The Wireless Industry Heats Up

By Danielle Dunne, CIO |  Networking

“NTT is putting is putting global partners in place, and AT&T will benefit from them because they have already deployed a successful technology,” says Kelly Quinn, an analyst at the Aberdeen Group.

As an early developer of W-CDMA, NTT DoCoMo – which counts KPN Mobile from The Netherlands, Telecom Italia Mobile from Italy, and SK Telecom from South Korea among its international alliances – would reap rich rewards if the technology becomes a dominant third-generation force.

AT&T also hopes to benefit from NTT DoCoMo’s international influence. According to AT&T Wireless Services Vice President of Data Prodduct Development Tom Trinneer, AT&T Wireless’s arrangement with NTT DoCoMo will affect competition in relation to third generation standards and the use of I-Mode components in the U.S.

“Relative to the third generation standard, we really believe that this act shifts the playing field in a pretty dramatic way,” says Trinneer. “We are moving down the GSM path in entirety to UMTS (W-CDMA) and we are doing that in association with DoCoMo.”

The AT&T/NTT DoCoMo alliance gives current technologies in the GSM path a strong foothold in the U.S. and should substantially boost W-CDMA’s base market. More users means better handsets, services and prices. Competitors that don’t support these technologies would be marginalized.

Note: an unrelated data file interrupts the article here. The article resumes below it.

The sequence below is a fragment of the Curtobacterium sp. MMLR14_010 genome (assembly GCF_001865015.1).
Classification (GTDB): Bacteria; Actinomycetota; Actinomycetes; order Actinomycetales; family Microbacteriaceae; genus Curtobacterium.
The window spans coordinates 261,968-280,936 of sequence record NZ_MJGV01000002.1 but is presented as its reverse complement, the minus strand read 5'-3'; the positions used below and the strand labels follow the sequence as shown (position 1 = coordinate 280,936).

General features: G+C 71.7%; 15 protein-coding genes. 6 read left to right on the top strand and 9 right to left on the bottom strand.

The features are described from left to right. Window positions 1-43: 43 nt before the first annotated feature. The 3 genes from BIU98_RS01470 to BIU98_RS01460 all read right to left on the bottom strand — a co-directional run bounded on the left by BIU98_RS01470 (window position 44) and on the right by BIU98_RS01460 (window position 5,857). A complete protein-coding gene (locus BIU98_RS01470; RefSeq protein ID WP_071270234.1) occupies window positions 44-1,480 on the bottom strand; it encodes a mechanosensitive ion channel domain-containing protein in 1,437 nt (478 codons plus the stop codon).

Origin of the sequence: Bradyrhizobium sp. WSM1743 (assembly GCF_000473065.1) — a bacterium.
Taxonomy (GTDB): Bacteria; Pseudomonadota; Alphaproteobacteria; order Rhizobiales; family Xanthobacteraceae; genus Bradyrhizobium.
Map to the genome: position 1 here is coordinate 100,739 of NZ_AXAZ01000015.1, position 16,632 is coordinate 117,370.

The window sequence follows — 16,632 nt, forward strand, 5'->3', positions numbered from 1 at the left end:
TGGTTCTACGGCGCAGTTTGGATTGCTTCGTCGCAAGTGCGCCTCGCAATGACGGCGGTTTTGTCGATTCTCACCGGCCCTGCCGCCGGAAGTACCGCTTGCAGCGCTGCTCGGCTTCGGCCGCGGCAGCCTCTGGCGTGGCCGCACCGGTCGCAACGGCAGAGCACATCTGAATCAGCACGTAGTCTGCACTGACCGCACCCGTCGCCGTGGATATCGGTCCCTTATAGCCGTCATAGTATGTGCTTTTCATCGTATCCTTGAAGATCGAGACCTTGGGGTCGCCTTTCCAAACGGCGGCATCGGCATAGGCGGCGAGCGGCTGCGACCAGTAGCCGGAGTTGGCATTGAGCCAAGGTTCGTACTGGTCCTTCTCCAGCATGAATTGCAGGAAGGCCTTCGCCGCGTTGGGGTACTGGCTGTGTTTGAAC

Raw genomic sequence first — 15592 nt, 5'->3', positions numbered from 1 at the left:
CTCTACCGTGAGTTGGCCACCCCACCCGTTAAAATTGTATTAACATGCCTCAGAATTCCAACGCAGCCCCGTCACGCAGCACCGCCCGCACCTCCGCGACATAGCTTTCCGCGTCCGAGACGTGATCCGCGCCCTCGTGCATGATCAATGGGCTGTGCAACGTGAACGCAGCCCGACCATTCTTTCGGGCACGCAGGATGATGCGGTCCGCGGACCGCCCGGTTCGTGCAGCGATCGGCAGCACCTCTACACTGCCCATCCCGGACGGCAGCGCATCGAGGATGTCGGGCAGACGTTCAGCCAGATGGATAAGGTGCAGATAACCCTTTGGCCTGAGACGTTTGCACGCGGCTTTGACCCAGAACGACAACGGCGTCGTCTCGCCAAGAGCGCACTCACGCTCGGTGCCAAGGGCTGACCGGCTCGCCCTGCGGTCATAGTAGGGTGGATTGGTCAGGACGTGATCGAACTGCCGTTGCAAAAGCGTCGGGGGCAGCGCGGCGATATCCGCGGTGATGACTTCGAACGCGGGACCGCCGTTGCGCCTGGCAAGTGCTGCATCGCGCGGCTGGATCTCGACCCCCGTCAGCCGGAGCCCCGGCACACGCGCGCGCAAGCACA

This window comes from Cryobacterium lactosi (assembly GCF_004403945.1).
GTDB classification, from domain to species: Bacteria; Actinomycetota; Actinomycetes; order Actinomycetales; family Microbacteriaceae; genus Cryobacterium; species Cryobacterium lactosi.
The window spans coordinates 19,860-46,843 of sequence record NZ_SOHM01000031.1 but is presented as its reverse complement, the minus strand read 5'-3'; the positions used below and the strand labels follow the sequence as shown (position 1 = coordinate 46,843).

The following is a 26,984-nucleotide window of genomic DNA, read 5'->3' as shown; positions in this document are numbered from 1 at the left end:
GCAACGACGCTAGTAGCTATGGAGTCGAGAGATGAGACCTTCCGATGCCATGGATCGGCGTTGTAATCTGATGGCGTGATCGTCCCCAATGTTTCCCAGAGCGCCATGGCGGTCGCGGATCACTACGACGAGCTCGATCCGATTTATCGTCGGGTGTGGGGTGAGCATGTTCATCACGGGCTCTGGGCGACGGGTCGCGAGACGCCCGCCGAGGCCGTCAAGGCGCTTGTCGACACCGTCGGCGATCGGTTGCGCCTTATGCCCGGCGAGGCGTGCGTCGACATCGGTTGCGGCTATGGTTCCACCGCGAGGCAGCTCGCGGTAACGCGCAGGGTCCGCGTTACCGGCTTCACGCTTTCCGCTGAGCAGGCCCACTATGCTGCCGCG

For global business travelers using AT&T services, the switch to GSM means that they will be able to carry one phone almost all the way around the world (from Central Europe, across North America, to Japan). AT&T is already a dominant provider of business services and these new offerings will help the company maintain its position. AT&T also hopes to help NTT, which is currently more consumer oriented, provide business offerings for its customers.

AT&T’s Trinneer offers advice to CIOs: “Today, every major software corporation has very serious wireless initiatives. Just like ever CIO gets a bi-annual or quarterly review from their major software providers, they should be asking hard questions about how their provider is going to take them wireless. For example: I’ve got a legacy installation of product X, how will you get me to the next version, and how will I be able to wirelessly enable my workforce? They should be planning for that now.”

There are already numerous possibilities for enabling a work force with wireless technology, but it is important to remember that the industry is still in its infancy. “If CIOs want to move now, all of those providers have that capability,” Trinner says. “The early adopter types of corporate America are already doing this, either in small deployments, trials or in some cases tens of thousands of deployments.”

Join us:
Facebook

Twitter

Pinterest

Tumblr

LinkedIn

Google+

Answers - Powered by ITworld

ITworld Answers helps you solve problems and share expertise. Ask a question or take a crack at answering the new questions below.

Join us:
Facebook

Twitter

Pinterest

Tumblr

LinkedIn

Google+

Ask a Question
randomness